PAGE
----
Tuesday, December 1, 2015
Final Installment #2 - The Evolution of Malcolm X
My first report was a This I Believe entitled, “I believe in the power of influence.” As I reflected on my writing, I changed my mind and decided to base my next two reports on Malcolm X. This report is about the evolution of Malcolm X’s philosophy through time frames and influential periods of America.
This “by any means” philosopher otherwise known as Malcolm X, is often portrayed as violent and radical. Truth be told, his philosophy changed through his journey through time periods.
Malcolm X’s early philosophy, I will entitle “The Philosophy of Malcolm Little.” This time period takes place from this birth in 1925 to the early 1960’s during his stint with the Nation of Islam. Malcolm Little’s philosophy was essentially a philosophy of grinding and hustling. It was almost criminal at times. It included a deep sense of distrust. This ideology could be related to the philosophy of Huey Newton and the Black Panthers. When Malcolm left prison, he began to hate two common foes of many people during that time period, the police and informants. He also began to develop a mentality that the only person he could trust in the world was himself. This is from this birth to 1945 right before his arrest in Boston.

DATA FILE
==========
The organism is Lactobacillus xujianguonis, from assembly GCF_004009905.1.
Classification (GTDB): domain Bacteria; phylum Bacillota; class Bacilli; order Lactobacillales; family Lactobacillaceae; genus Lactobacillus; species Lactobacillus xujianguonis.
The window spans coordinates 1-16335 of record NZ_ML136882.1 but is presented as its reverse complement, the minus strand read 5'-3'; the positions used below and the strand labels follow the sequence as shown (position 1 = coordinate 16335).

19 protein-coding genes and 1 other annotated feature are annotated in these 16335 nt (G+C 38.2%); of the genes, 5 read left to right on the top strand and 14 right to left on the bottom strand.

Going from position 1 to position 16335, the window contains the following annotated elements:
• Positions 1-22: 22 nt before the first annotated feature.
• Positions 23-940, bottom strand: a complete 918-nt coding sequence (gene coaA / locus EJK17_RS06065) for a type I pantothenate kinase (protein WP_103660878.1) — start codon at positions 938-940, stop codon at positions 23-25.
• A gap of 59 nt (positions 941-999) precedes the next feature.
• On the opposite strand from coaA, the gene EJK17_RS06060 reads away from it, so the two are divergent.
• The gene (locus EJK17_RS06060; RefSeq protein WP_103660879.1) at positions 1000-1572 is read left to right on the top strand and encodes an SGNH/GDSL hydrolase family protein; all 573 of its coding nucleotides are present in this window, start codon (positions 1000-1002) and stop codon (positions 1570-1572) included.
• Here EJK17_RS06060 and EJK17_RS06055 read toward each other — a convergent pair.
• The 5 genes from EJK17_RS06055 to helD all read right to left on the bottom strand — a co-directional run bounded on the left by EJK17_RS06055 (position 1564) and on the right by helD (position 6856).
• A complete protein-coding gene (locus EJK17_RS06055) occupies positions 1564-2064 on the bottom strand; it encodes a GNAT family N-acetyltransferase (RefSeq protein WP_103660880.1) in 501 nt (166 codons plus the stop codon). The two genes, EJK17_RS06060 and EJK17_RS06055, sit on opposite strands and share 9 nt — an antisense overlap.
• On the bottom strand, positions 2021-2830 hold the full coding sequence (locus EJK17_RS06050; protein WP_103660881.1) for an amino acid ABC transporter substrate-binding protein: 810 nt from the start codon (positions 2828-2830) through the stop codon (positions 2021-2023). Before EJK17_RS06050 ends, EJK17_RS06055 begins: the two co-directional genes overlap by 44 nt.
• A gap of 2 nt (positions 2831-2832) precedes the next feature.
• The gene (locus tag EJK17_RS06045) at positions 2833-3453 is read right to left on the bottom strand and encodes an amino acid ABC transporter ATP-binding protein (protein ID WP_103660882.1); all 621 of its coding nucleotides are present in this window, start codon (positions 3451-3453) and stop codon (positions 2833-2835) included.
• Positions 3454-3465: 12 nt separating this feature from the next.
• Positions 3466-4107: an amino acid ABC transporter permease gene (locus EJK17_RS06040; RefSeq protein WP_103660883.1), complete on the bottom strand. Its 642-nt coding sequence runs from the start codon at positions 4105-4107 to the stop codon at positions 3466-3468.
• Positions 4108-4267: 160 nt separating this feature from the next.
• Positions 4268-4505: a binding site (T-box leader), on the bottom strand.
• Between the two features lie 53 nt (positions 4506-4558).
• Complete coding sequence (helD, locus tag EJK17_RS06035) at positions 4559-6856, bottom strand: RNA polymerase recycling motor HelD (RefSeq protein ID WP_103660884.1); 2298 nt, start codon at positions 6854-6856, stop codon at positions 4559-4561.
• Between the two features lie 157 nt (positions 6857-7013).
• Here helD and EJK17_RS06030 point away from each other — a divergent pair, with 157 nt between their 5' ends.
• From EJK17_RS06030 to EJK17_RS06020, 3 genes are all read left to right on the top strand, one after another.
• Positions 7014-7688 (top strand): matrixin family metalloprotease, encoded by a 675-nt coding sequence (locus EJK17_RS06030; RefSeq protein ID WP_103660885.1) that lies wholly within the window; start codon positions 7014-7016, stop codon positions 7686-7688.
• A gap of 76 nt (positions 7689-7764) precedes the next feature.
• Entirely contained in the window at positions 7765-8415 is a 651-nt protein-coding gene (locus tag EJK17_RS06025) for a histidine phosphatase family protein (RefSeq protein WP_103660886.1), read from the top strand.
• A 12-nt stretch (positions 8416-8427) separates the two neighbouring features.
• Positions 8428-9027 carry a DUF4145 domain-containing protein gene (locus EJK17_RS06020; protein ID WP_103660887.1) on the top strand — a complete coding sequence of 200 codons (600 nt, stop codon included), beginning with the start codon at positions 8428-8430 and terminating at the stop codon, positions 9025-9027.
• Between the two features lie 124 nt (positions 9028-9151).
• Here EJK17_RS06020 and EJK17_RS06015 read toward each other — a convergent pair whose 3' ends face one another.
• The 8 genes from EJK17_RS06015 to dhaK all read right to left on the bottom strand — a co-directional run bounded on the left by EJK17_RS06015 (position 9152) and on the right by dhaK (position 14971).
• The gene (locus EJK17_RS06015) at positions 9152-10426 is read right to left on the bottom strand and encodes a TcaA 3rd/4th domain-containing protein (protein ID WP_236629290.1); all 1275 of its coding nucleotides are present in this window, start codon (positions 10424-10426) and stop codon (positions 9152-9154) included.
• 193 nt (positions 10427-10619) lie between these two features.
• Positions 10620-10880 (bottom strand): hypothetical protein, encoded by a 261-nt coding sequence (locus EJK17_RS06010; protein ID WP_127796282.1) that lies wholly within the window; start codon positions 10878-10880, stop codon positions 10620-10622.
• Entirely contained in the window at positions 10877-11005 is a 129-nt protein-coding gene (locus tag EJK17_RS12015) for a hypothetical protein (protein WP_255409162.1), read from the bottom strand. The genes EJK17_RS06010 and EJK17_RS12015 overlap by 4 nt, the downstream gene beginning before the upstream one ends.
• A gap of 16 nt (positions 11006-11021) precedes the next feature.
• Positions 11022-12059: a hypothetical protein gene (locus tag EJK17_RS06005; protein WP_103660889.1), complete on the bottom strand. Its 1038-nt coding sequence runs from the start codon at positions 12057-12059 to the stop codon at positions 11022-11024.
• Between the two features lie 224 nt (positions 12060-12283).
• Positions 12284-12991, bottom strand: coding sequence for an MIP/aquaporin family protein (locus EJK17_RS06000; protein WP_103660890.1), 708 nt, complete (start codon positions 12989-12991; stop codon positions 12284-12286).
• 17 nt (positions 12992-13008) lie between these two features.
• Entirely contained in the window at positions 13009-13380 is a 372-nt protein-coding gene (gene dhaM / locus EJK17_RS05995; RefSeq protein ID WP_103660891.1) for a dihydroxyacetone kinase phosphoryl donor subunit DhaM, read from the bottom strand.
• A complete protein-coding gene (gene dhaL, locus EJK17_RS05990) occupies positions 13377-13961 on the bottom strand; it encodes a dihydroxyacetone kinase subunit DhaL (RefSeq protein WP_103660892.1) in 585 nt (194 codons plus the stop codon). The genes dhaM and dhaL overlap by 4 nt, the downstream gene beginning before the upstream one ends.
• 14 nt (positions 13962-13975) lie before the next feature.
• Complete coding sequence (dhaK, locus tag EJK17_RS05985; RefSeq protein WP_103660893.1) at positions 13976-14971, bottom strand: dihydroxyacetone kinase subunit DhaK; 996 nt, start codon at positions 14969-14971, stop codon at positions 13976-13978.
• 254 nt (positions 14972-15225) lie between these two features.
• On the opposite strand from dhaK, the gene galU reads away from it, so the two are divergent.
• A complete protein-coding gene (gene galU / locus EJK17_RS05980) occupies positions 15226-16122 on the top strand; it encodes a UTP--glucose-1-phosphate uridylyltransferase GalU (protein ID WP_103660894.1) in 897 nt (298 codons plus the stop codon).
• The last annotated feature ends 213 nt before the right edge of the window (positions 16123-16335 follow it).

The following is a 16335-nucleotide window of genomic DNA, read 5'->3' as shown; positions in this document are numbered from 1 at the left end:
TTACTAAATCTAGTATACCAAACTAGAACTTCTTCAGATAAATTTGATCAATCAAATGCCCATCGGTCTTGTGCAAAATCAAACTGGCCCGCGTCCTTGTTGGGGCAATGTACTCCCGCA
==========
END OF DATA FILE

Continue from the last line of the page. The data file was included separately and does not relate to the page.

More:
After leaving prison and becoming knowledgeable about the Nation of Islam, Malcolm shifts his contempt of police and informant’s to Christianity and the white majority. I call this the “Philosophy of X” Alongside fellow Nation of Islam leader Elijah Mohammed, he preaches the message that the white man is the devil and that blacks are brainwashed. Among this time period, events such as “Rosa Park’s Stand” and the murder of Emmett Till, for example, are events that are taking place. As he sees these events taking place ideas such as Black Separatism, self-reliance, and small-scale black capitalism begin to grow on him. Malcolm’s philosophy has shifted from a sense of selfishness to a sense of unity, self-reliance, freedom, justice, and equality by any means. In my next report I will discuss the final and last evolution of Malcolm's philosophy, his transitional period.